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#427872 - 29th Aug 2010 1:57pm Putting life back into an old PC
Neil_c Offline
Smartchild

Registered: 27th Sep 2009
Posts: 417
Loc: birkenhead
One of my computers was struggling a bit running Windows 7. It is a 3.4GHZ/1GB RAM that I'd built back in 2005. Ran XP like a treat but struggled under a newer operating system.

Thought I'd try upgrading it as it's got a fairly decent graphics card and a large hard disk.

Ended up buying some extra RAM off eBAY 512MB (only cost about 13), then overlocked the fooker in the BIOS. By upping the FSB (front side bus speed) I turned a 3.4GHZ PC into a 3.6GHZ (the fastest speed it seems to be stable at). It performs like a completely different machine now.

The motherboard (Aopen) is designed to be easily overclocked and even comes with a smart util that enables you to do it online (see screenshot).

All you need to do is go into your BIOS when the comp starts (press Del on most machines). Find the "Frequency/voltage control" page and increase the FSB speed. Try it at different settings to see what's stable. It's very easy to do in most Award BIOS.


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#427888 - 29th Aug 2010 4:59pm Re: Putting life back into an old PC [Re: Neil_c]
Nigel Offline

Wise One

Registered: 26th Mar 2010
Posts: 850
Loc: Wirral
If you want to run Windows 7 on your PC, here's what it takes:
1 gigahertz (GHz) or faster 32-bit (x86) or 64-bit (x64) processor.

1 gigabyte (GB) RAM (32-bit) or 2 GB RAM (64-bit).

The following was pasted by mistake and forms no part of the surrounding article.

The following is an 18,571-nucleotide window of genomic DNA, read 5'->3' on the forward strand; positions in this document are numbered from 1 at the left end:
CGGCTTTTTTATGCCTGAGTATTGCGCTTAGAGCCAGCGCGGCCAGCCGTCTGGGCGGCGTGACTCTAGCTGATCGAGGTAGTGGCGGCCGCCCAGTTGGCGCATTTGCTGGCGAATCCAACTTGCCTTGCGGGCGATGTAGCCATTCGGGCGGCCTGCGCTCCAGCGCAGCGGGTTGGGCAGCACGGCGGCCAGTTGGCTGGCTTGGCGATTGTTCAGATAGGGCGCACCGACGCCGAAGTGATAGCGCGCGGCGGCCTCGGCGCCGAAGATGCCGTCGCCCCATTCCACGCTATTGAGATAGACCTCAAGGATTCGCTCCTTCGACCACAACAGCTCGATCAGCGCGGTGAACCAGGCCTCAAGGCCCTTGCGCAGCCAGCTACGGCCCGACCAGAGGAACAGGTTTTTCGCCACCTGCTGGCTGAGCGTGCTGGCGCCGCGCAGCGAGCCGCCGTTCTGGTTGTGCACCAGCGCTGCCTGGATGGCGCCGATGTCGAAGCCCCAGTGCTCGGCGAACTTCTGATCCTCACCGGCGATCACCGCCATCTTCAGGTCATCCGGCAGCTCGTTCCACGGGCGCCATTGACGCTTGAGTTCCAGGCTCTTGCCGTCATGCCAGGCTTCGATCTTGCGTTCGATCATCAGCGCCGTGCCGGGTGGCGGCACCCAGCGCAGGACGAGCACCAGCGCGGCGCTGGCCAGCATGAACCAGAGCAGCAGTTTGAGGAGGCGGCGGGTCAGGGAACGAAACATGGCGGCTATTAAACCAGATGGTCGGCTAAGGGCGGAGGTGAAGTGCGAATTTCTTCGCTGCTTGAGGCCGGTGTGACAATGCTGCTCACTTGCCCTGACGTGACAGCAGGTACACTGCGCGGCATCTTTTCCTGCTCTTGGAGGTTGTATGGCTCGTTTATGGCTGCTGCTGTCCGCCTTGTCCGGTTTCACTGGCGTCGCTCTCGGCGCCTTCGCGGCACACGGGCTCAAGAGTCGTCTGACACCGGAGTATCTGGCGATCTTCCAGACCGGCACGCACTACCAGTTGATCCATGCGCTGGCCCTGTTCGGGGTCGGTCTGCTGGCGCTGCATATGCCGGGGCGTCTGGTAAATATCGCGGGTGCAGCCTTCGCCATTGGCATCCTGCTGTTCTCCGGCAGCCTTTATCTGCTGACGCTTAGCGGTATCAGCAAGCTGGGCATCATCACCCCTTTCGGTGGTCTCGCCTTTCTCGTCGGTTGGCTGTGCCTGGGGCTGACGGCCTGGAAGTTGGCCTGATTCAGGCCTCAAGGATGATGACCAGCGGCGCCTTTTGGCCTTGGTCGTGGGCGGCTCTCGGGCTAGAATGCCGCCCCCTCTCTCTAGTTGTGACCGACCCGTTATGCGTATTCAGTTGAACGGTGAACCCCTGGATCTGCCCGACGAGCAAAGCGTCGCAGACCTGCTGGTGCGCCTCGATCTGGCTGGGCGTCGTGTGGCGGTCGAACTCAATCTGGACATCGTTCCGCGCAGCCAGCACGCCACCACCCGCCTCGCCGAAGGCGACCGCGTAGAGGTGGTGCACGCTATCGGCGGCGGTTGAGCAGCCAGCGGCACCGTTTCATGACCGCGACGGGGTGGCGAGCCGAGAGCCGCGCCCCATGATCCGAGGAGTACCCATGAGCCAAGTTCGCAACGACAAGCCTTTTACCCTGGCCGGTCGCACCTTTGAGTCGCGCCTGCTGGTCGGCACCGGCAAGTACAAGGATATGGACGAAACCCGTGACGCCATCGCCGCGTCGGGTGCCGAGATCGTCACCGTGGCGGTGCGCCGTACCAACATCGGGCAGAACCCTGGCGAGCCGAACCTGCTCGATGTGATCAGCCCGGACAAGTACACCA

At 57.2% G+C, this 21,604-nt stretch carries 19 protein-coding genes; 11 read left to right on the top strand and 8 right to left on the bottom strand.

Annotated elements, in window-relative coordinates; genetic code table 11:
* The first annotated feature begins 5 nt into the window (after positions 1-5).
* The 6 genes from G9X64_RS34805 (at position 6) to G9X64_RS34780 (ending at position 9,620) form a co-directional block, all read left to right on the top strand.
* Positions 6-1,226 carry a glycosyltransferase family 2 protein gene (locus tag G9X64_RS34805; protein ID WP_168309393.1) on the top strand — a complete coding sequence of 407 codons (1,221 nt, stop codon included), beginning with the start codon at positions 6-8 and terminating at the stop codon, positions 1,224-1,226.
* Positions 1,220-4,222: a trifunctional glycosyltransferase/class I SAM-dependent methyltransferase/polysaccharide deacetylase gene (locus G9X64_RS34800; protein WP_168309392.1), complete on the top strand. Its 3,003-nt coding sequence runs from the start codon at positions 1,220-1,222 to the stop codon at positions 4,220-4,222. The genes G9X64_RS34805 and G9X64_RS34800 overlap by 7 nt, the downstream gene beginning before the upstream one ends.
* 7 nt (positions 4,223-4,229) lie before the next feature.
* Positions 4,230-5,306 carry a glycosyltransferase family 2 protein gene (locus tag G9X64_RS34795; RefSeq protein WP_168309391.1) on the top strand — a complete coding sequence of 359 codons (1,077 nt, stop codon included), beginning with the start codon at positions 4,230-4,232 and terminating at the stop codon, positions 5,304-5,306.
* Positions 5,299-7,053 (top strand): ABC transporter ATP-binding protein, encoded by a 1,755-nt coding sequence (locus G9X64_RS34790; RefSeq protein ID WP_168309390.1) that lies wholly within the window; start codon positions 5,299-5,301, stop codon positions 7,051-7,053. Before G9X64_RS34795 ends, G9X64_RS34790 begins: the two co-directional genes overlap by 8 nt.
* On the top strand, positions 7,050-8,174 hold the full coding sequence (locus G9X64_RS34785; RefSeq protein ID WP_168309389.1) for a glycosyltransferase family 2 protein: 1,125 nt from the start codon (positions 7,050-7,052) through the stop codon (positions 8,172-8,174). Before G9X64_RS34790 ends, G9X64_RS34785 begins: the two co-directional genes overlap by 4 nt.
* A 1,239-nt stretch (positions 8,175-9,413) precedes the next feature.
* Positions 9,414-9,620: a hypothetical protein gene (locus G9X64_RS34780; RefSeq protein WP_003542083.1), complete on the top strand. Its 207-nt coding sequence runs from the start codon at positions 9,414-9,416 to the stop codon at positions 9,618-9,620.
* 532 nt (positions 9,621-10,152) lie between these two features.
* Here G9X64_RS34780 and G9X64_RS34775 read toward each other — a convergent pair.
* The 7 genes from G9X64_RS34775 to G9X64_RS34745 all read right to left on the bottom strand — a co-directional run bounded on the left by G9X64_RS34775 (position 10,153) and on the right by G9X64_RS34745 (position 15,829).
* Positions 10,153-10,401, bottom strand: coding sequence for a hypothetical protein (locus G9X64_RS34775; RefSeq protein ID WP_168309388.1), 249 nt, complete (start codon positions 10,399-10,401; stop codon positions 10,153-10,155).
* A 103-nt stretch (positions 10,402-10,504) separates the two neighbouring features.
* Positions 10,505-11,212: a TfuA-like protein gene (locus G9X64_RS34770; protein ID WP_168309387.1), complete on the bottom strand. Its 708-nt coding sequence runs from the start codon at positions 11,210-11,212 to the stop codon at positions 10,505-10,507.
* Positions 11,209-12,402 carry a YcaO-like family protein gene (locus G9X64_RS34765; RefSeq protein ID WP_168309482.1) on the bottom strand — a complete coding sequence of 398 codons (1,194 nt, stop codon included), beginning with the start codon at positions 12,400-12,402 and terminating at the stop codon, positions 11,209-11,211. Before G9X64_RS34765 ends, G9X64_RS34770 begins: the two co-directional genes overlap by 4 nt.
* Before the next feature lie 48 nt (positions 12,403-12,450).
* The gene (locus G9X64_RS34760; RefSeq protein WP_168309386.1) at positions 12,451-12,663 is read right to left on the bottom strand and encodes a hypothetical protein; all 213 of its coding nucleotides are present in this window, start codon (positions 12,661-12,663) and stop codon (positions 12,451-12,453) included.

16 GB available hard disk space (32-bit) or 20 GB (64-bit).

DirectX 9 graphics device with WDDM 1.0 or higher driver.

This could be taken as the bare minimum, But we all know that if you give the bare minimum thats all you will get in return.
_________________________
O give thanks unto the LORD; for he is good; for his mercy endureth for ever ...

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#428295 - 31st Aug 2010 10:15pm Re: Putting life back into an old PC [Re: Nigel]
Capt_America Offline
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Registered: 26th Jul 2008
Posts: 1498
Loc: Wallasey
Very interesting. My comp is dead at the moment and I am getting it fixed soon (no graphics) I have always toyed with the idea of overclocking it but never really knew what to do and to be honest was a bit worried about it blowing up.
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#428300 - 31st Aug 2010 10:24pm Re: Putting life back into an old PC [Re: Capt_America]
diggingdeeper Offline

Wiki Guardian

Registered: 9th Jul 2008
Posts: 9549
Loc: Birkenhead
Overclocking isn't usually worth it, increasing the processor speed by 5% or so but this increases the power by much more which means the guts of the processor get HOT. It is rare that the processor is the bottle neck, so the 5% increase would hardly ever be realised anyway.

The biggest speed increase is by getting a faster hard-drive, that's the lowest speed component (apart from the idiot operating it) in the system and much used by windows.
_________________________
In a time of universal deceit - telling the truth is a revolutionary act. George Orwell

When the debate is lost, slander becomes the tool of the loser. Socrates

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#429069 - 4th Sep 2010 10:13am Re: Putting life back into an old PC [Re: diggingdeeper]
Neil_c Offline
Smartchild

Registered: 27th Sep 2009
Posts: 417
Loc: birkenhead
What you say is incorrect. Intel processors are very good thermal management and will slow down their operations if the processor gets dangerously hot.

http://www.intel.com/support/processors/pentium4/sb/cs-007999.htm